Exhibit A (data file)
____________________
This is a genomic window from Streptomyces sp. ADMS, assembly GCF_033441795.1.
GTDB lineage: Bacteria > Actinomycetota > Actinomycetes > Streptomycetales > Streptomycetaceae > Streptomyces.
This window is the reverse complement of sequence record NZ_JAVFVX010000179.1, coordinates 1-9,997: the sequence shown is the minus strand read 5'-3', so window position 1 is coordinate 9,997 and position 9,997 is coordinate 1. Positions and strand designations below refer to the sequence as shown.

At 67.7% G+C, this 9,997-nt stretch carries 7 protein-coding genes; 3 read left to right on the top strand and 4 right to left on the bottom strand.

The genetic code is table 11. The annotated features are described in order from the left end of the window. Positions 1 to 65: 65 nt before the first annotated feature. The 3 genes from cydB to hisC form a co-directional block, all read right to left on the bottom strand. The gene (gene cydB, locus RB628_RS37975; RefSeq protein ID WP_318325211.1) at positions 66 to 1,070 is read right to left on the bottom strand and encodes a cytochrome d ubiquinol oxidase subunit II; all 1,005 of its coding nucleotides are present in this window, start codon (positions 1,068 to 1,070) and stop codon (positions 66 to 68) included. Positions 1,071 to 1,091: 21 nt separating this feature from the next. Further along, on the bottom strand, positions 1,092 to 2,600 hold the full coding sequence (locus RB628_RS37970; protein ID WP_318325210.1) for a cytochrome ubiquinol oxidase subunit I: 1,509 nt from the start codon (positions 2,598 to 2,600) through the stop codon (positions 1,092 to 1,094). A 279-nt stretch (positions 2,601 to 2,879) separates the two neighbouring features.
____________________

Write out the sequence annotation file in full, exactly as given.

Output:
This is a genomic window from Streptomyces sp. ADMS, assembly GCF_033441795.1.
GTDB lineage: Bacteria > Actinomycetota > Actinomycetes > Streptomycetales > Streptomycetaceae > Streptomyces.
This window is the reverse complement of sequence record NZ_JAVFVX010000179.1, coordinates 1-9,997: the sequence shown is the minus strand read 5'-3', so window position 1 is coordinate 9,997 and position 9,997 is coordinate 1. Positions and strand designations below refer to the sequence as shown.

At 67.7% G+C, this 9,997-nt stretch carries 7 protein-coding genes; 3 read left to right on the top strand and 4 right to left on the bottom strand.

The genetic code is table 11. The annotated features are described in order from the left end of the window. Positions 1 to 65: 65 nt before the first annotated feature. The 3 genes from cydB to hisC form a co-directional block, all read right to left on the bottom strand. The gene (gene cydB, locus RB628_RS37975; RefSeq protein ID WP_318325211.1) at positions 66 to 1,070 is read right to left on the bottom strand and encodes a cytochrome d ubiquinol oxidase subunit II; all 1,005 of its coding nucleotides are present in this window, start codon (positions 1,068 to 1,070) and stop codon (positions 66 to 68) included. Positions 1,071 to 1,091: 21 nt separating this feature from the next. Further along, on the bottom strand, positions 1,092 to 2,600 hold the full coding sequence (locus RB628_RS37970; protein ID WP_318325210.1) for a cytochrome ubiquinol oxidase subunit I: 1,509 nt from the start codon (positions 2,598 to 2,600) through the stop codon (positions 1,092 to 1,094). A 279-nt stretch (positions 2,601 to 2,879) separates the two neighbouring features.